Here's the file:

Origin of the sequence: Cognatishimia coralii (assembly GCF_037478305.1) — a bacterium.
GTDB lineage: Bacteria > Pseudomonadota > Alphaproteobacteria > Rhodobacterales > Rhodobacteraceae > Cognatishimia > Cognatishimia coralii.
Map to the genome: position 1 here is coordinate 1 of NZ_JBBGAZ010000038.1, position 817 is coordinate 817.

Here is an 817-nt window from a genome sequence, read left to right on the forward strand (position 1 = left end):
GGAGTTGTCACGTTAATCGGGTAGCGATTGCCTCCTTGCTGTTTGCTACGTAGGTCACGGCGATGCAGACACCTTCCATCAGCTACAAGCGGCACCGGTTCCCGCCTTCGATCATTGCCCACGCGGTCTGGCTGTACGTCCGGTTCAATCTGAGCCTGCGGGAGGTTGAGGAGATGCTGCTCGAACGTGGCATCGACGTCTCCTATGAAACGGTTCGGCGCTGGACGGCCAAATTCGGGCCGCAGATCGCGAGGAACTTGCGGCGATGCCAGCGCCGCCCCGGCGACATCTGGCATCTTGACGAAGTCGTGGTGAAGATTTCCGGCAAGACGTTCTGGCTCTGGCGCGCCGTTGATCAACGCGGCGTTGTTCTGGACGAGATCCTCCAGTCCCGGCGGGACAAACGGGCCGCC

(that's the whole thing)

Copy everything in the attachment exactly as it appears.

Origin of the sequence: Cognatishimia coralii (assembly GCF_037478305.1) — a bacterium.
GTDB lineage: Bacteria > Pseudomonadota > Alphaproteobacteria > Rhodobacterales > Rhodobacteraceae > Cognatishimia > Cognatishimia coralii.
Map to the genome: position 1 here is coordinate 1 of NZ_JBBGAZ010000038.1, position 817 is coordinate 817.

Here is an 817-nt window from a genome sequence, read left to right on the forward strand (position 1 = left end):
GGAGTTGTCACGTTAATCGGGTAGCGATTGCCTCCTTGCTGTTTGCTACGTAGGTCACGGCGATGCAGACACCTTCCATCAGCTACAAGCGGCACCGGTTCCCGCCTTCGATCATTGCCCACGCGGTCTGGCTGTACGTCCGGTTCAATCTGAGCCTGCGGGAGGTTGAGGAGATGCTGCTCGAACGTGGCATCGACGTCTCCTATGAAACGGTTCGGCGCTGGACGGCCAAATTCGGGCCGCAGATCGCGAGGAACTTGCGGCGATGCCAGCGCCGCCCCGGCGACATCTGGCATCTTGACGAAGTCGTGGTGAAGATTTCCGGCAAGACGTTCTGGCTCTGGCGCGCCGTTGATCAACGCGGCGTTGTTCTGGACGAGATCCTCCAGTCCCGGCGGGACAAACGGGCCGCC